Friday, June 02, 2006

Bobby Powell: When You Move You Lose

I can't upload any photos for this week's post! I'll add them in later...

Meanwhile, here is a slice of Louisiana soul, recorded at Marshall Seahorn and Allen Toussaint's Seasaint Studios, by Bobby Powell, and produced by Senator Jones.

Bobby was born around 1941 in Baton Rouge, Louisiana. He began singing in church at 4, and playing piano at age 6. Bobby was educated at the Southern University School for the Blind, and was encouraged to take up music as a profession. Powell was heavily influenced by his beginnings in the church and singing in gospel groups, and it was only in his third year at college in 1964 that he began recording secular soul tunes for Lionel Whitfield's Whit label. He recorded I Want To Know in 1964 at Deep South Studio in Baton Rouge. Leased and released on Atlantic Records, it failed to catch fire, and Powell never got another chance on a national label.

Powell secured his biggest success with his fourth 45, a cover of C.C. Rider (number 1 in 1965 on the regional Cash Box R&B chart, and Top 20 nationally). He obtained another hit with the funky Do Something For Yourself (No. 21 R&B) in 1966, but his most impressive recording that year was I'm Gonna Leave You (No. 34 R&B), which mixed blues guitar and a gospel chorus with great effect. Some of Bobby's songs were leased to Jewel Records at this time. Bobby achieved some regional success in 1969 with In Time, covered Cry To Me with passion later in the same year, and reached the charts again in 1971 with a powerful gospel-style remake of Baby Washington's The Bells (No. 14 R&B). But his recordings were not getting the attention they deserved.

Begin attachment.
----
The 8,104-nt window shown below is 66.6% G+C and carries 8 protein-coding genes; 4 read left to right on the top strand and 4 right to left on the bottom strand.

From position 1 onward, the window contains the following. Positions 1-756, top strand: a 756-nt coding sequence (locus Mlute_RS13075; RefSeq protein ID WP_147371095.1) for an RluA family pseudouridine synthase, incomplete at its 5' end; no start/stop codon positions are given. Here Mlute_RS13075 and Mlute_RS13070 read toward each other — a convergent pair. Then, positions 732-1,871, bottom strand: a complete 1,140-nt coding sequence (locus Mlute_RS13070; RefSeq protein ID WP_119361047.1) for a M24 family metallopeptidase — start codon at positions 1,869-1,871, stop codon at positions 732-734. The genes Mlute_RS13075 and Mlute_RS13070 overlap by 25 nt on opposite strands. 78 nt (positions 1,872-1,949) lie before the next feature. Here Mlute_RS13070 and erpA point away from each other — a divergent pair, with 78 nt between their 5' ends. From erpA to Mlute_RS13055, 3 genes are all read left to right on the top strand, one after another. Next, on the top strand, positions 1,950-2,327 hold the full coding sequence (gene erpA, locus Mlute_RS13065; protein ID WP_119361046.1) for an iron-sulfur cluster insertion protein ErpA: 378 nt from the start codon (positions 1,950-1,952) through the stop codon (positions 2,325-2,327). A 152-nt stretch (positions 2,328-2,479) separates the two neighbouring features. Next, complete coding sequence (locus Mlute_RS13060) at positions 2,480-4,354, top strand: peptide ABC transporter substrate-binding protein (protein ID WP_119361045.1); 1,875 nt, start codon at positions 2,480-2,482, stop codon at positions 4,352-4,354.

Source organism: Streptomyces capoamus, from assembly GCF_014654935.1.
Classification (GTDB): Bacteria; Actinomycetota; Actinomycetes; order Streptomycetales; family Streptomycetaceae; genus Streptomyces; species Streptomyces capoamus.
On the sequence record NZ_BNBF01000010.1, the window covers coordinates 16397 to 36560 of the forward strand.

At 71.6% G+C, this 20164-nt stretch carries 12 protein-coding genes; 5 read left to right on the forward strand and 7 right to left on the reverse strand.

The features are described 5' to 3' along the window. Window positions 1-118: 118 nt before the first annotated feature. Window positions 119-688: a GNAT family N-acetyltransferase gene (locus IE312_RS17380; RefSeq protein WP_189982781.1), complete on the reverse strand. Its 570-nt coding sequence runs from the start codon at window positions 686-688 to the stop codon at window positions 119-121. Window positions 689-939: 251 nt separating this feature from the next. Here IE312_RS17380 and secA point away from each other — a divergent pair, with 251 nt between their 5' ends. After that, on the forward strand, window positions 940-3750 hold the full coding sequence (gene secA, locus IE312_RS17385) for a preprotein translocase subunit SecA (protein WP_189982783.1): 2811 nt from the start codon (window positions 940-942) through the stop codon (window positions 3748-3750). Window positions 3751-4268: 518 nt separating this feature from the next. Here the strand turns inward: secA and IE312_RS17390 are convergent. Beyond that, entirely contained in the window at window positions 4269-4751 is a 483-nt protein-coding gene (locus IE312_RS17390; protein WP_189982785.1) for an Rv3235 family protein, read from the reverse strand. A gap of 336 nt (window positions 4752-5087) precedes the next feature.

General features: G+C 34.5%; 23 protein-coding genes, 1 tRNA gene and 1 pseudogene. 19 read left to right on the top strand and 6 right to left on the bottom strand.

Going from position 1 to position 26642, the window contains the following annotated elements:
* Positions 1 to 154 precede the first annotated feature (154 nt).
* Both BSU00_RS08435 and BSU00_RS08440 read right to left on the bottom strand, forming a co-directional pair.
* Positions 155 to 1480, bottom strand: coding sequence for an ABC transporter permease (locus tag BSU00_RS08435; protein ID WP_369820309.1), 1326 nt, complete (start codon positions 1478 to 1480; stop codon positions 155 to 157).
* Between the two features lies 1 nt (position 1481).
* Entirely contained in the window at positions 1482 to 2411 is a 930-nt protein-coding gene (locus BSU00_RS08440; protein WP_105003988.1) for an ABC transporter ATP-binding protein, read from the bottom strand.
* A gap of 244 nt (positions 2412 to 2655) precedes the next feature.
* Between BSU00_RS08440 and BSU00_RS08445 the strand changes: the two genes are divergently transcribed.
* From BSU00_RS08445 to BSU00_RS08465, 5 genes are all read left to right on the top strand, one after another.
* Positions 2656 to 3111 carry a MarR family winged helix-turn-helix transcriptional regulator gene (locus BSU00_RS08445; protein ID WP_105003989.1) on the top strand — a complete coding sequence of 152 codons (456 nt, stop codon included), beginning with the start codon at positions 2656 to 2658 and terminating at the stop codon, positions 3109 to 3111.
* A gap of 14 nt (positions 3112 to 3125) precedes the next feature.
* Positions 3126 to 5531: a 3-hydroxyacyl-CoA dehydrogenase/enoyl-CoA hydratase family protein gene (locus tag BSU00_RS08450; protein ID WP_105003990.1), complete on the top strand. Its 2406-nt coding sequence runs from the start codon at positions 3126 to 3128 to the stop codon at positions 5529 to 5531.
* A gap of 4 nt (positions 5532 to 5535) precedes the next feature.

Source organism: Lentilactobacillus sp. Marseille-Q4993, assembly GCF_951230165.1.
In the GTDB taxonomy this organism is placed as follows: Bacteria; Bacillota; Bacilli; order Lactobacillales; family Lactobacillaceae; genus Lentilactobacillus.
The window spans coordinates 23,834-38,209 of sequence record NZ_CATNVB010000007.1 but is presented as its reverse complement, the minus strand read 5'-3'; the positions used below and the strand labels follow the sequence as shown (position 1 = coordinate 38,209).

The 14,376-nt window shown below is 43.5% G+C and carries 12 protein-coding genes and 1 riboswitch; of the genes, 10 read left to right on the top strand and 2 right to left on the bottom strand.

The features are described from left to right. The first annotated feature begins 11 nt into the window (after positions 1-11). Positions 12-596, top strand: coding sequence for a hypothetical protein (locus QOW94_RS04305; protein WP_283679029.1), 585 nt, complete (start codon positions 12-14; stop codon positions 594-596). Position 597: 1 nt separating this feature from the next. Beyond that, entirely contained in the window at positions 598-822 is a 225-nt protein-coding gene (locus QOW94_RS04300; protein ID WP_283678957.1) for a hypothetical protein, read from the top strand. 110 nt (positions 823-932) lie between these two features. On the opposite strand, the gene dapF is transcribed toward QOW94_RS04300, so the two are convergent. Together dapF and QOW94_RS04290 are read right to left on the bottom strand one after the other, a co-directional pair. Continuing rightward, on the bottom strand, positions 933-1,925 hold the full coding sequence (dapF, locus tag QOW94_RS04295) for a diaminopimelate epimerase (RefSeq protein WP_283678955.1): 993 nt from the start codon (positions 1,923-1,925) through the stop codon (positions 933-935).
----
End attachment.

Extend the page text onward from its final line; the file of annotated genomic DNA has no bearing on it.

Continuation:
Excello Records in Nashville released Bobby's first LP, Thank You (EX8028) in 1973. It continued in the vein of southern soul, with covers of Van Morrison and Art Neville. Musical styles had changed, and this was Bobby's last collaboration with Lionel Whitfield.

Beginning in the late 70s, Powell began recording for Senator Jones at his Hep'Me label. Jones described Bobby thus:

"Bobby Powell is blind, but its just like he can see. When I go to Baton Rouge to visit the radio stations, Bobby is always the one to show me around the city. Bobby rides his bicycle all over Baton rouge for exercise, so its just like he can see..."

Despite some sizeable regional successes Bobby failed to reach the national charts, but did record some more classic deep soul and blues. He recorded a number of soul and slow blues numbers, favouring covers of Ray Charles and B.B. King as well as original material by Senator Jones. You will also hear Bobby Powell playing organ and singing background vocals for other artists such as Johnny Adams.

I've chosen the song When You Move You Lose as a representative of Bobby's Hep'Me years. It is not the song of the same name written by Isaac Hayes and David Porter, but a slow blues number written by Senator Jones and his brother Raymond. At first, Bobby has a relaxed delivery that belies the power within his voice and the heights he can take it to. I think one of Bobby's amazing skills is to infuse blues songs with gospel intensity. Another time, I'll post another classic, The Glory of Love.

Bobby Powell - When You Move You Lose (Hep'Me 176)

During the 80s he functioned as a perennial opening act in Baton Rouge - regardless of who came to town, Powell performed the opening gig. He returned to gospel music in the 1980s, recording the LP Down By The Riverside (Hep'Me 130).

In 2002, WestSide Records released a compilation of Powell's 1960s singles, titled Into My Own Thing: The Jewel and Whit Recordings 1966-1971. His Hep' Me recordings are being rereleased by Aim Records this very month as Louisiana Soul. Get a copy!

Information about Bobby Powell was found at, and from liner notes written by John Ridley.


Red Kelly said...

Where oh where is the "Hep'Me Story" box set?? (or even a decent discography for that matter?)

Excellent cut... thanks, brother!

Red Kelly said...
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Rob Whatman said...

Thanks, Red Kelly, glad you enjoyed the N'Orleans soul!